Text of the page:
I know how cupping should be done; I know that I am supposed to use very small samples of single origin green coffee beans, roasted to order to a light Vienna or half-City roast. I should then grind these to French Press level – not too coarse, not too fine. Then I have to smell it. Then I add boiled water straight on top of the beans, and allow it to cool and for the grinds to settle. After that I break the ‘crust’ – that is, all the grinds still forming a skin on the surface of the liquid, with my trusty Cupping Spoon, smell it again, then slurp it off the spoon, and slosh it round my mouth. Unlike wine tasting, I have to swallow it, because I am also supposed to record the aftertaste as well. After washing mouth out with water, I am supposed to repeat this with many different types of coffee from many different origins. There are people who are paid to do this. These people, be it unwittingly in some cases, hold a great deal of power: if they don’t like the flavours and aromas of the coffees they’ve cupped, it doesn’t command a high price globally. Given the state of the gree coffee market at the moment, this can actually mean life or death, survival or starvation for the farmers.
Not wishing to demonstrate any signs of hubris, I am not going to ‘cup’ in this manner. Mainly because I can’t – I have no access to green beans, single origin or otherwise. I have no roasting machine. I do not have a grinder of sufficient quality. Also, pouring hot water on to coffee grounds does not for a pleasant drink make, anyway. And finally, because I sincerely doubt anyone really cares what I think of coffee.
Instead, what I have got is independent-coffee-shop house blend, called Mokarabia. It’s an 100% arabica blend, from Costa Rica and Mexico. Espresso roasted – that is, very dark, the grinds are almost black, and still shiny with oils. (which is unusual for 100% arabica). This roast has less of the sweetness and caffeine, and more of the smoky, heavy flavours, designed to make good, Italian style espresso. I am putting it in my little French Press pot – a cafetiere to anyone who isn’t American. This means that the coffee is squashed through the hot water and reserved. I won’t get the ‘crust’ to break through as I would with traditional cupping, but this method does at least produce a palatable cup of coffee!!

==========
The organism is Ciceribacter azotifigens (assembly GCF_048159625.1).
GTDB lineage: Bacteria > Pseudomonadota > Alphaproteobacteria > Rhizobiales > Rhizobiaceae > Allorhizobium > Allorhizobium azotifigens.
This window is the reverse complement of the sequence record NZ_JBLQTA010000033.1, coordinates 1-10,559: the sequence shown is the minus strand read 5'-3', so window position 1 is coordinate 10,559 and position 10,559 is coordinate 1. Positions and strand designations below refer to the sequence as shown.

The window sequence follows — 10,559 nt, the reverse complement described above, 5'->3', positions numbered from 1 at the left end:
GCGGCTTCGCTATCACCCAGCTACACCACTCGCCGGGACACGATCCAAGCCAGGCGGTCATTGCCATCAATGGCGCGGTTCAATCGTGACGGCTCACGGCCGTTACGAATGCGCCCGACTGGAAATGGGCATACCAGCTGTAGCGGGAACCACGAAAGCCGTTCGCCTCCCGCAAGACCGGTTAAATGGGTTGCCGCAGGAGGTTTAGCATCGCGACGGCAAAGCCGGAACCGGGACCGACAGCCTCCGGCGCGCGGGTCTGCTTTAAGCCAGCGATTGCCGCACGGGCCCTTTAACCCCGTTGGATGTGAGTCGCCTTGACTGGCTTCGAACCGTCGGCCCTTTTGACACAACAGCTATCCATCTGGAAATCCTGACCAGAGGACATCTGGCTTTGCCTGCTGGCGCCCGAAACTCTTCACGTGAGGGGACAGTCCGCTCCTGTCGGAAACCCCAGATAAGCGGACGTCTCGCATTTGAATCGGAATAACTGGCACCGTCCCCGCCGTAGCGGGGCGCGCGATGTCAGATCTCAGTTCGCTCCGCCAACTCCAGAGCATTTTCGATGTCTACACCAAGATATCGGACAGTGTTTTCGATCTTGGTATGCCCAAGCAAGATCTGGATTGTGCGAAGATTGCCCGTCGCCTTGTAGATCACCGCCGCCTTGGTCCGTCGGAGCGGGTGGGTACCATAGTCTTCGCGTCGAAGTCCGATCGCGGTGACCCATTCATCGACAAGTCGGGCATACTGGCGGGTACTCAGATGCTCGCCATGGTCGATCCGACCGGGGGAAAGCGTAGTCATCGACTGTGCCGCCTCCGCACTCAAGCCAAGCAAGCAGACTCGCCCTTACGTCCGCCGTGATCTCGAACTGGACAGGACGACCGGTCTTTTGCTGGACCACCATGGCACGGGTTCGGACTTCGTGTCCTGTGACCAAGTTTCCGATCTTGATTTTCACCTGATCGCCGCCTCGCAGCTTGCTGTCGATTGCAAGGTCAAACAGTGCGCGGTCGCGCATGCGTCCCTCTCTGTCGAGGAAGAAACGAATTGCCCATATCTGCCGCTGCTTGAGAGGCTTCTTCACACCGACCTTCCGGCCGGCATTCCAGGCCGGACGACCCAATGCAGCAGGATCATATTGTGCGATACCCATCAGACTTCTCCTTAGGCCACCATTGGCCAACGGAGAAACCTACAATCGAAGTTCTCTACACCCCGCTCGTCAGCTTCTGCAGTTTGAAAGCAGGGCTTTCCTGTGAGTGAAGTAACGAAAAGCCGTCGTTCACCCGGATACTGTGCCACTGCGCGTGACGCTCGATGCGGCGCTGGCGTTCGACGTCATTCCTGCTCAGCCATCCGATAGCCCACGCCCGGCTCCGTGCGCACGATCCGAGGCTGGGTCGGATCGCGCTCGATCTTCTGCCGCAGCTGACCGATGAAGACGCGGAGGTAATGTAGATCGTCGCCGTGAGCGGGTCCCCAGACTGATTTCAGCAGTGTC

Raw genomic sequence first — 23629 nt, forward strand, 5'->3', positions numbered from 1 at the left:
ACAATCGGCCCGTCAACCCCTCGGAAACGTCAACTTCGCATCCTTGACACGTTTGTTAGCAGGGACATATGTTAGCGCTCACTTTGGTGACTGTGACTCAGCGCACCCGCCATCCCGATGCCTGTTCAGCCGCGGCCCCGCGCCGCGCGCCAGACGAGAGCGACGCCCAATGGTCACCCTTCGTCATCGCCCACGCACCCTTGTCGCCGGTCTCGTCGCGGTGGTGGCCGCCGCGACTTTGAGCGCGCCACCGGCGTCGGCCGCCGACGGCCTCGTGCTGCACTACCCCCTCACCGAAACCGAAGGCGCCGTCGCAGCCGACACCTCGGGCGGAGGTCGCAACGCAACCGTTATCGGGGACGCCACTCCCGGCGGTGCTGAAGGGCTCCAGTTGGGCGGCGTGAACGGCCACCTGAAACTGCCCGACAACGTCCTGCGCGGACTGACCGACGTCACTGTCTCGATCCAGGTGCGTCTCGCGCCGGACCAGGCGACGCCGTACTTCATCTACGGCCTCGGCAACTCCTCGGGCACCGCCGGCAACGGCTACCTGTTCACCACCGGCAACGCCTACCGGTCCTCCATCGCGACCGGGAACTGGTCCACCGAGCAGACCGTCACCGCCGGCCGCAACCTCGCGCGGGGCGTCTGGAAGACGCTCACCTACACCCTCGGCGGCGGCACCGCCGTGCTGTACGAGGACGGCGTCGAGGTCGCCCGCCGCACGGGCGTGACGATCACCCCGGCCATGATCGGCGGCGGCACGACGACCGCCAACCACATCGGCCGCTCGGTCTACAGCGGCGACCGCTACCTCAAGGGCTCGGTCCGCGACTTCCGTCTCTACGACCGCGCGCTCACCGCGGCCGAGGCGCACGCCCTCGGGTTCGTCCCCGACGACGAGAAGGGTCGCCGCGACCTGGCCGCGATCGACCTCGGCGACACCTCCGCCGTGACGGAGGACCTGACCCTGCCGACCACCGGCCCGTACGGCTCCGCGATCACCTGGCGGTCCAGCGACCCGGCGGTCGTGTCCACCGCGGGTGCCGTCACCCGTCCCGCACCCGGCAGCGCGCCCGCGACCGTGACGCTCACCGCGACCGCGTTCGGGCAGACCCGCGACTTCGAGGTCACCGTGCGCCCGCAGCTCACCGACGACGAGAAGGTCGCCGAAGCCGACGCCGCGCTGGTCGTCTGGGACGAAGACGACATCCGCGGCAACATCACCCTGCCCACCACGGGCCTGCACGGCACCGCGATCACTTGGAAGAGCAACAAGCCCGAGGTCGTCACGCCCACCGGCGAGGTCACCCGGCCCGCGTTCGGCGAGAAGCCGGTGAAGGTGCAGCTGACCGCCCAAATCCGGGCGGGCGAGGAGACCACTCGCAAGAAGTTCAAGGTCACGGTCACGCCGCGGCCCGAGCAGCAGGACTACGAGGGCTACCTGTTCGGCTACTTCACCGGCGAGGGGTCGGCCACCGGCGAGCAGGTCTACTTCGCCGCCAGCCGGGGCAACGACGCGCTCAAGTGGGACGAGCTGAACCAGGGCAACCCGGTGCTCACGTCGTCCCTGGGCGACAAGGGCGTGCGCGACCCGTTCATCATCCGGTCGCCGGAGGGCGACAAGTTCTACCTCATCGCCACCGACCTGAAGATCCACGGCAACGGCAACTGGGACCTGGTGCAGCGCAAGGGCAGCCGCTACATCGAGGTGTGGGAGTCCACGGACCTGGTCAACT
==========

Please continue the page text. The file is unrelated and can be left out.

At first sniff, the ground coffee smells delicious. Not a strong, overpowering smell – though this is possibly because it is not freshly ground. It is sweet, like melting black chocolate, but the smell in the air is more vanilla and caramel. It is almost synthetic, far more like the blasphemous Frappe Lattes at Caffe Nero, where the tiniest amount of espresso is drowned in a pint of milk and blended with vanilla-sugar powder. To me, this would make a good after-dinner coffee, possibly with a shot of rum in it.
Pouring on the hot water releases a whole new array of smells; not very pleasant ones, either. Very acrid and slightly bitter, and smoky to the point of being burnt. Hot rubber: like burning tyres from a distance. You know it’s there but it’s not choking. Nothing like the scent of the grounds on their own, but also nothing like the scent you are supposed to perfume your home with to lure estate agents….
Pressing it and pouring it rids it of unpleasant burnt aromas, it is still smoky but with a savoury, nutty tone. On first taste, there are walnut notes, a slight metallic base. The flavour is acidic but not heavy. A big slurp (and I like doing this) results in a full, strong but bright flavour – ‘clean’ in that it doesn’t cling round the mouth, and there are some hints of the fruity black chocolate that the original smell promised. The aftertaste is nicely bitter but floral – to me, it tastes like eating dandelion stalks. It does not linger too long.
Interestingly, in swigging this (8oz cup, black, unadulterated), I still get the little buzz of the stimulants. I know that this blend/roast would rid the coffee of most of its natural caffeine, so maybe it is psychological. The colour and the fragrance give the impression that this is strong coffee, and guzzling any hot liquid quickly and actually concentrating on the drink must focus and stimulate the brain a little!
Such is my first recorded tasting. I don’t think I’ll be indulging in this experiment again. As with any food critiquing, identifying flavours and fragrances has a tendency to sound highly pretentious. Also, I don’t think it says anything useful about the coffee. Dandelions, metallic notes, burning tyres, bitter black chocolate, smoke, acidity… none of them sound particularly appealing! Overall, the coffee tastes good. It tastes like Good Coffee. I may not be a supertaster, with my tongue honed and trained to pick up every little subtlety, but then, that doesn’t mean I can’t appreciate coffee. I certainly drink enough of it. Personally, although finding these flavours is interesting, and testing my taste ability is a new experience, I can’t see much use in being able to pronounce a coffee ‘floral’ or ‘acidic’ or even why I should want to!